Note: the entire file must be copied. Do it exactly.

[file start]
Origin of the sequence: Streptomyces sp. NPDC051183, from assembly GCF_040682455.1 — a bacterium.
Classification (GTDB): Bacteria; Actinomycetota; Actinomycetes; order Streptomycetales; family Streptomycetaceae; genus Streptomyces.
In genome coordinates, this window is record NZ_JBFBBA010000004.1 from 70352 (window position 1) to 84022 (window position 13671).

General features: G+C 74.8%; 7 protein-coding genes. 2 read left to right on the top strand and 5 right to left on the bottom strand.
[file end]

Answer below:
Origin of the sequence: Streptomyces sp. NPDC051183, from assembly GCF_040682455.1 — a bacterium.
Classification (GTDB): Bacteria; Actinomycetota; Actinomycetes; order Streptomycetales; family Streptomycetaceae; genus Streptomyces.
In genome coordinates, this window is record NZ_JBFBBA010000004.1 from 70352 (window position 1) to 84022 (window position 13671).

General features: G+C 74.8%; 7 protein-coding genes. 2 read left to right on the top strand and 5 right to left on the bottom strand.